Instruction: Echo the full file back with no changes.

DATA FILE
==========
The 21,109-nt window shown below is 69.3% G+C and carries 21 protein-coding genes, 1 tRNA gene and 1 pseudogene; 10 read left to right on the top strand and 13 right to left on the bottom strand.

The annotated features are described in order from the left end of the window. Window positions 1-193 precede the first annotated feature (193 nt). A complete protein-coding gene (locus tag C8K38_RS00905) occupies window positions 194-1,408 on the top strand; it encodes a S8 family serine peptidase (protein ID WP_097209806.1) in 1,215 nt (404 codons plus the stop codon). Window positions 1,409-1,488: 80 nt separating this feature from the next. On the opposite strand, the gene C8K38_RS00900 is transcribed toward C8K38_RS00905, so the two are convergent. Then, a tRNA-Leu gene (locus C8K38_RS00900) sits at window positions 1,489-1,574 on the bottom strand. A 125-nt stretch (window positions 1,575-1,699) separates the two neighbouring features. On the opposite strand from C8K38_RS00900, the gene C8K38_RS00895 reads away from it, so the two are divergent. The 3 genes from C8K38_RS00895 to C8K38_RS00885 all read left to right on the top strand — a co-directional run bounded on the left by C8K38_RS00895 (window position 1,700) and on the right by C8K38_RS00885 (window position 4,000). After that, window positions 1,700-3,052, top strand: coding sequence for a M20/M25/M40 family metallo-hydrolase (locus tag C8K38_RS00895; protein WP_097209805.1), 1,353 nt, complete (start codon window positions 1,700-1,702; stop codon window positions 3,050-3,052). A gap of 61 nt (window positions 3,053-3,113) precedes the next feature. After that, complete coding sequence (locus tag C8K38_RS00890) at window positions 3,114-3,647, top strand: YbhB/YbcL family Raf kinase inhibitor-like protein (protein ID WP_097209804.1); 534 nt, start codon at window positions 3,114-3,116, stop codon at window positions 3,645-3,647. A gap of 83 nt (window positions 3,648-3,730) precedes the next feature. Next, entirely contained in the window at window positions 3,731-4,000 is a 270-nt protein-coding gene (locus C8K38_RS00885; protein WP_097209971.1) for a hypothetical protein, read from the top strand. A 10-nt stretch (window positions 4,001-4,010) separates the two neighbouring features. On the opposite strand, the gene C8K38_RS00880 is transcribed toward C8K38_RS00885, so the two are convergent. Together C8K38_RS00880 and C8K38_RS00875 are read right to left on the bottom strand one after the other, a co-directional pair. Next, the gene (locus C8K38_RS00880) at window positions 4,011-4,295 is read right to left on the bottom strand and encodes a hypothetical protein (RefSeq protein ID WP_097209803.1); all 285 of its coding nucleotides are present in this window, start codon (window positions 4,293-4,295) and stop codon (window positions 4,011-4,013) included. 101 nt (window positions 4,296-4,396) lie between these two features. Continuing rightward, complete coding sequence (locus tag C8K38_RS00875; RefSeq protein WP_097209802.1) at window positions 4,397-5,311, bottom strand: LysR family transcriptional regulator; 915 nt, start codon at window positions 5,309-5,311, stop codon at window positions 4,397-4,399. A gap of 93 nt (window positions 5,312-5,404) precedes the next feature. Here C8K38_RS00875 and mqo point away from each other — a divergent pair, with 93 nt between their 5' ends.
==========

The 21,109-nt window shown below is 69.3% G+C and carries 21 protein-coding genes, 1 tRNA gene and 1 pseudogene; 10 read left to right on the top strand and 13 right to left on the bottom strand.

The annotated features are described in order from the left end of the window. Window positions 1-193 precede the first annotated feature (193 nt). A complete protein-coding gene (locus tag C8K38_RS00905) occupies window positions 194-1,408 on the top strand; it encodes a S8 family serine peptidase (protein ID WP_097209806.1) in 1,215 nt (404 codons plus the stop codon). Window positions 1,409-1,488: 80 nt separating this feature from the next. On the opposite strand, the gene C8K38_RS00900 is transcribed toward C8K38_RS00905, so the two are convergent. Then, a tRNA-Leu gene (locus C8K38_RS00900) sits at window positions 1,489-1,574 on the bottom strand. A 125-nt stretch (window positions 1,575-1,699) separates the two neighbouring features. On the opposite strand from C8K38_RS00900, the gene C8K38_RS00895 reads away from it, so the two are divergent. The 3 genes from C8K38_RS00895 to C8K38_RS00885 all read left to right on the top strand — a co-directional run bounded on the left by C8K38_RS00895 (window position 1,700) and on the right by C8K38_RS00885 (window position 4,000). After that, window positions 1,700-3,052, top strand: coding sequence for a M20/M25/M40 family metallo-hydrolase (locus tag C8K38_RS00895; protein WP_097209805.1), 1,353 nt, complete (start codon window positions 1,700-1,702; stop codon window positions 3,050-3,052). A gap of 61 nt (window positions 3,053-3,113) precedes the next feature. After that, complete coding sequence (locus tag C8K38_RS00890) at window positions 3,114-3,647, top strand: YbhB/YbcL family Raf kinase inhibitor-like protein (protein ID WP_097209804.1); 534 nt, start codon at window positions 3,114-3,116, stop codon at window positions 3,645-3,647. A gap of 83 nt (window positions 3,648-3,730) precedes the next feature. Next, entirely contained in the window at window positions 3,731-4,000 is a 270-nt protein-coding gene (locus C8K38_RS00885; protein WP_097209971.1) for a hypothetical protein, read from the top strand. A 10-nt stretch (window positions 4,001-4,010) separates the two neighbouring features. On the opposite strand, the gene C8K38_RS00880 is transcribed toward C8K38_RS00885, so the two are convergent. Together C8K38_RS00880 and C8K38_RS00875 are read right to left on the bottom strand one after the other, a co-directional pair. Next, the gene (locus C8K38_RS00880) at window positions 4,011-4,295 is read right to left on the bottom strand and encodes a hypothetical protein (RefSeq protein ID WP_097209803.1); all 285 of its coding nucleotides are present in this window, start codon (window positions 4,293-4,295) and stop codon (window positions 4,011-4,013) included. 101 nt (window positions 4,296-4,396) lie between these two features. Continuing rightward, complete coding sequence (locus tag C8K38_RS00875; RefSeq protein WP_097209802.1) at window positions 4,397-5,311, bottom strand: LysR family transcriptional regulator; 915 nt, start codon at window positions 5,309-5,311, stop codon at window positions 4,397-4,399. A gap of 93 nt (window positions 5,312-5,404) precedes the next feature. Here C8K38_RS00875 and mqo point away from each other — a divergent pair, with 93 nt between their 5' ends.